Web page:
GE invests in eSolar for combined solar, gas plants

General Electric will use eSolar's solar tower technology in combined solar and natural-gas power plants.

A pilot eSolar plant which uses sun-tracking mirrors to create heat to make steam which makes electricity through a conventional turbine.
A pilot eSolar plant which uses sun-tracking mirrors to create heat to make steam which makes electricity through a conventional turbine. eSolar

When it comes to power plants, General Electric sees natural gas as solar and wind energy's best friend.

GE today said that it has licensed solar thermal technology from California-based eSolar for use in power plants that use both solar and natural gas. As part of the deal, GE has invested an undisclosed amount in eSolar.

Under the agreement, GE will offer a power plant that incorporates eSolar technology with GE's natural-gas turbines designed specifically for operating with large-scale solar and wind installations. The FlexEfficiency combined cycle natural-gas plant is designed to ramp power generation up and down more quickly than conventional plants to work well with variable solar and wind.

eSolar has designed a concentrating solar thermal power plant that uses thousands of computer-controlled, sun-tracking mirrors , or heliostats, that concentrate light onto a tower. The heat creates steam which is fed into a conventional steam turbine to generate electricity.

GE said that a power plant that combines eSolar's solar thermal system with its FlexEfficiency 50 Combined Cycle Power Plant will have an overall efficiency of 70 percent, higher than modern efficient natural-gas turbines. The license also allows GE to build stand-alone solar power plants without natural-gas generation.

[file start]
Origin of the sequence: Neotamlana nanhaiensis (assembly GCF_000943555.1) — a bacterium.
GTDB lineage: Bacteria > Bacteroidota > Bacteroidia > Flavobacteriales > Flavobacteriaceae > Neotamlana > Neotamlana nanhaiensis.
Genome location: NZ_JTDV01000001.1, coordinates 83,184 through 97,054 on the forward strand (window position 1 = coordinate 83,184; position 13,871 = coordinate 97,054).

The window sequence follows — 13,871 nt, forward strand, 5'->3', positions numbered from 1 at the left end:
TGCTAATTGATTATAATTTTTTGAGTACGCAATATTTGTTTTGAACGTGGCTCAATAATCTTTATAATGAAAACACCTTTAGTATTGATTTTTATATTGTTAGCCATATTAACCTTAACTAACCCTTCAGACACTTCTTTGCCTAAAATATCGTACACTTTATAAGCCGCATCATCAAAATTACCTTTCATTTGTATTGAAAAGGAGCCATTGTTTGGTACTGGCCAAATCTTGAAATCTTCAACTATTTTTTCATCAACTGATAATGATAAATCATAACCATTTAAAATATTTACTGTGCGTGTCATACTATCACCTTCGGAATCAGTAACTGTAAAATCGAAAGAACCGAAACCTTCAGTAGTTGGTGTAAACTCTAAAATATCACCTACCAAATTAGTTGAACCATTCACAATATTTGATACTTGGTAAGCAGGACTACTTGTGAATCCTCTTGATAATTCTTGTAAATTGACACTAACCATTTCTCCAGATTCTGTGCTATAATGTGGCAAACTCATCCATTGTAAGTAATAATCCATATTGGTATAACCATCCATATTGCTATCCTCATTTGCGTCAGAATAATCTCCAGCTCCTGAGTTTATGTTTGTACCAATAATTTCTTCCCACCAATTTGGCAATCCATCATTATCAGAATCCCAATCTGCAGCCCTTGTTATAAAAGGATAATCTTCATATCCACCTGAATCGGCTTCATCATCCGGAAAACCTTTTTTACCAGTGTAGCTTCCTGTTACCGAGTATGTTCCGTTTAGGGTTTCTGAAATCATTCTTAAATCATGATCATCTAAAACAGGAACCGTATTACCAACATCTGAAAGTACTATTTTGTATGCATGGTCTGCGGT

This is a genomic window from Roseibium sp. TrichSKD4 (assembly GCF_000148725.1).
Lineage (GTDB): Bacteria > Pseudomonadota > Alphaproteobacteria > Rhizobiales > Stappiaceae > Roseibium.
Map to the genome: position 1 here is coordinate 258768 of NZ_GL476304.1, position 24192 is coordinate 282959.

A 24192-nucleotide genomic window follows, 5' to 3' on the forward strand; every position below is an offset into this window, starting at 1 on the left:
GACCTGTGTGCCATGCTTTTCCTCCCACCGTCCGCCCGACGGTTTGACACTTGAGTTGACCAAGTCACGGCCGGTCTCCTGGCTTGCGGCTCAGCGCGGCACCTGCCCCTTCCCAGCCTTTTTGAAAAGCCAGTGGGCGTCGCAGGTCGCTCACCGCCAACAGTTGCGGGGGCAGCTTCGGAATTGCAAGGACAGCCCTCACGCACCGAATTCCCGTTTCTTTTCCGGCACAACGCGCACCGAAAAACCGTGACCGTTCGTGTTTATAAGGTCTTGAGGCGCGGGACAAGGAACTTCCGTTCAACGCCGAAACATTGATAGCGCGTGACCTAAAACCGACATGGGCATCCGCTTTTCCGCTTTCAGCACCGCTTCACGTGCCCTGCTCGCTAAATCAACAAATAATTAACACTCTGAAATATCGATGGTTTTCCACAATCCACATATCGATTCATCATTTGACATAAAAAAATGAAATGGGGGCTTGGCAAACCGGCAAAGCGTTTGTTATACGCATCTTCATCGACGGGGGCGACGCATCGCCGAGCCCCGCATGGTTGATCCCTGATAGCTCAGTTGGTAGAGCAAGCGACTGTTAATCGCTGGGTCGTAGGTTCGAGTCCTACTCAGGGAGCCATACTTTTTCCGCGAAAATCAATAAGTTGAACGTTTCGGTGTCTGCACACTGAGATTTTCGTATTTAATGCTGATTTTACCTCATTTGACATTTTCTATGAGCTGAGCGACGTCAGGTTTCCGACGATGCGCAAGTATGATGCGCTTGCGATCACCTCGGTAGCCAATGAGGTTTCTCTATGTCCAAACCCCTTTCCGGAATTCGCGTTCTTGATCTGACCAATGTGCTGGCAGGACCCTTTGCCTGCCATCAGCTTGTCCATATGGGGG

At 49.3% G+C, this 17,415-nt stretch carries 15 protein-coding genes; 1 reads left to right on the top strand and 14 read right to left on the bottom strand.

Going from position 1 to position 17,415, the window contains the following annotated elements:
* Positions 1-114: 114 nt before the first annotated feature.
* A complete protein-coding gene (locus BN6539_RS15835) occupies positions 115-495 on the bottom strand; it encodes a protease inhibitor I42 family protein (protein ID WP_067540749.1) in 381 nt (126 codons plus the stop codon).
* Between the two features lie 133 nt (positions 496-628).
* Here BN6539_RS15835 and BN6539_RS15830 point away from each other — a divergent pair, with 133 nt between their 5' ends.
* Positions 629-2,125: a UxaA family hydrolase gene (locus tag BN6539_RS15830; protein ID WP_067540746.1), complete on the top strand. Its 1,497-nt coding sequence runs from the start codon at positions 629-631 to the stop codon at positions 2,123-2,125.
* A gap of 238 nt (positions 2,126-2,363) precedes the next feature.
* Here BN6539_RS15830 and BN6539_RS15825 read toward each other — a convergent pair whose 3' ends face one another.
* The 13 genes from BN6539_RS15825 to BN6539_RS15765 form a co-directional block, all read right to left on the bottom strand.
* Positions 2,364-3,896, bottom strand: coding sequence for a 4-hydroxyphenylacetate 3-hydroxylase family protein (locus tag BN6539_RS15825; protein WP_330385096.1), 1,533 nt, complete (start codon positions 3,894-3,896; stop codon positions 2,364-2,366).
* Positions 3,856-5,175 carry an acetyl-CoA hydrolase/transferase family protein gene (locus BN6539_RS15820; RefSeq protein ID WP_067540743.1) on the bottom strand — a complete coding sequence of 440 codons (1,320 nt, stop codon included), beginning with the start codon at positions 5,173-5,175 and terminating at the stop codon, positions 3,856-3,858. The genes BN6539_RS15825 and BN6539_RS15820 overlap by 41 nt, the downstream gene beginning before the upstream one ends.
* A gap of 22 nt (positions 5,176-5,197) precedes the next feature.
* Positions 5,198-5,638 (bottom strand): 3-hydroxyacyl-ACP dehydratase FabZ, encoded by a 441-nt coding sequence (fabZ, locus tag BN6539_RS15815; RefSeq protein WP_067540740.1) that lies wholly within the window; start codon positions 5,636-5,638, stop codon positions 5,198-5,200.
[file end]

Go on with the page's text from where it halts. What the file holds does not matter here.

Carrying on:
GE's FlexEfficiency natural-gas power plant is designed with a turbine that fluctuate power generation rapidly to accommodate solar and wind.
GE's FlexEfficiency natural-gas power plant is designed with a turbine that fluctuates power generation rapidly to accommodate solar and wind. GE

"The addition of eSolar's high temperature tower technology to our FlexEfficiency combined cycle power plant is an important step forward for our industry because it allows us to offer an (integrated solar combined cycle) power plant that creates more value for customers at a competitive cost," Paul Browning, president and CEO of thermal products for GE Energy, said in a statement. "As a part of this transaction, GE is becoming an investor in the technology as well as the primary channel to the power industry [through] the license arrangement."

Concentrating solar power systems operate best in desert areas with the right sunlight. GE said it expects to offer the combined solar/natural-gas power plants with investor and developer MetCap Energy in Europe, Africa, the Middle East, and the U.S.

For eSolar, adding GE as a distribution partner gives more marketing muscle in sales to utilities and power plant generators. The company built a small-scale power plant in Southern California and has technology license deals with other energy project developers.

 

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